NRECA: Extending Power in YemenBy Victoria A. Rocha | ECT Staff Writer Published: January 24th, 2013
A 30-year effort between NRECA International Programs and the Yemen government has culminated in a partnership that could widen access to electricity for tens of thousands of residents and businesses.
NRECA International Programs has signed an agreement with the Yemeni government to extend electric lines into areas without power and help residents establish new rural utilities, possibly following the cooperative model.
Financed by three agencies, the Rural Energy Access Project aims to fund a “significant expansion program of rural electric coverage” that will set a new precedent for community-owned and operated utilities, said an NRECA official.
A three-party consortium is financing the project: the World Bank, the Islamic Development Bank and the Agence Française de Développement.
Some 175,000 Yemeni households and businesses could benefit from the plan. Plans call for construction of nearly 1,305 miles of 33-kilovolt distribution line and 15 new substations in a dozen new service territories. Ongoing training and support will also be provided for the fledgling utilities.
For Yemen, the poorest Middle Eastern country with a 20 percent rural electrification rate, the co-op model would be a new way of doing business.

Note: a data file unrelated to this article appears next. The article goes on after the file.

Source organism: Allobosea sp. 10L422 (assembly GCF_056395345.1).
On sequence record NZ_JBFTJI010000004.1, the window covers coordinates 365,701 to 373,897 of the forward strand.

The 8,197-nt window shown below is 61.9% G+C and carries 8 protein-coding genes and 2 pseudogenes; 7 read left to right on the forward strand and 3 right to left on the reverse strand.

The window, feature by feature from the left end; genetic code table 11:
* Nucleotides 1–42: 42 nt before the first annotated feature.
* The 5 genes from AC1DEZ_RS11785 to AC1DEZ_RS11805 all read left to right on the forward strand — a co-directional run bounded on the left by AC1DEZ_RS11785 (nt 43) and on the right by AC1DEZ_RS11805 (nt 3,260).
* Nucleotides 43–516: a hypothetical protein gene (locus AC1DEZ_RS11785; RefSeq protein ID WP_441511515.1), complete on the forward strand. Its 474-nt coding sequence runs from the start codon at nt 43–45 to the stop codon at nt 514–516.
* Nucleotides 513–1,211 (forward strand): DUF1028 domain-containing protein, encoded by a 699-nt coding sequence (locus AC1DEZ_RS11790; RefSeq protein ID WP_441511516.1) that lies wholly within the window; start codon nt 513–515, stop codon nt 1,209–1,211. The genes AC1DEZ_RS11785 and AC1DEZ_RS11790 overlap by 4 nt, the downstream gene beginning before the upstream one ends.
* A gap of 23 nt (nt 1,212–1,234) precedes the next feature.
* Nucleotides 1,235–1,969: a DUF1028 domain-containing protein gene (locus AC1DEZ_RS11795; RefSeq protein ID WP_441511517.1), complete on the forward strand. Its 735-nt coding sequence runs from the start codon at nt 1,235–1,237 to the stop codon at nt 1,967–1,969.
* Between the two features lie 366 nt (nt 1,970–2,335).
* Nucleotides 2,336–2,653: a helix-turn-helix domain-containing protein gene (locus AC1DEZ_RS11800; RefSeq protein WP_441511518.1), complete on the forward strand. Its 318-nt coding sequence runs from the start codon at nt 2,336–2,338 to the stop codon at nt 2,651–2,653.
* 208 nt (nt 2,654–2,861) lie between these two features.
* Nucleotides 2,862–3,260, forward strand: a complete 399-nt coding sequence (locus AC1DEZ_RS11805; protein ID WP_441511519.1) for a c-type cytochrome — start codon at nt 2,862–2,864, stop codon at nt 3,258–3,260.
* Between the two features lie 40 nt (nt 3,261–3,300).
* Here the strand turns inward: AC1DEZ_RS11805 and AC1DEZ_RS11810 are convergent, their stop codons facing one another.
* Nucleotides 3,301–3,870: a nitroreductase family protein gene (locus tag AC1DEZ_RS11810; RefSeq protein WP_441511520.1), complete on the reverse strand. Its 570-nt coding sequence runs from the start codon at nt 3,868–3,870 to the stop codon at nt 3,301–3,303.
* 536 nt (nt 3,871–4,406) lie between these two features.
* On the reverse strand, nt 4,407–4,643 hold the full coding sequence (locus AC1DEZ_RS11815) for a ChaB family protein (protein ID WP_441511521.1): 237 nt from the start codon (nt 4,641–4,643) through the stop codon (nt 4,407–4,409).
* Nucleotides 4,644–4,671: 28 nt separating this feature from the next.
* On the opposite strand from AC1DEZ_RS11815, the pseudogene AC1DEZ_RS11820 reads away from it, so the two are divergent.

During the past three decades, the Yemen Public Electricity Corp. has “been the primary responsible party to extend access to electric service in urban and rural areas,” said Dan Waddle, senior vice president of NRECA International Programs. “REAP will develop a new modality of rural electric service by establishing new utilities in selected territories.”
The new service territories will be situated in and around the central highlands of Yemen in a corridor extending from Sanaa, the capital, to Aden along the southern coast, “the most populous and productive area of the country,” said Waddle.
While the goal is independent electric utilities based on the cooperative business model, “that question still has to be resolved in each of these service territories, whether they’ll be institutions owned by local, administrative authorities, cooperatives, or perhaps stock-held corporations,” said Waddle.
To address cultural issues, two full-time consultants will work on “community communication and nothing else, all the time, for the whole project duration,” said Serge Khalife, NRECA’s newly hired Yemen country director.
“They will be local Yemenis, respected by their community, probably university professors, sheikhs [tribal elders], who are more open to inclusion and will try to emphasize the positives and the need to let go of attachments to smaller tribal communities.”
During the three decade-partnership, NRECA International Programs helped lay the groundwork for a national electrification strategy that established GARE and defined the dozen new service territories.
The contracts “represent the implementation of REAP that will put the electrification strategy into action,” said Waddle.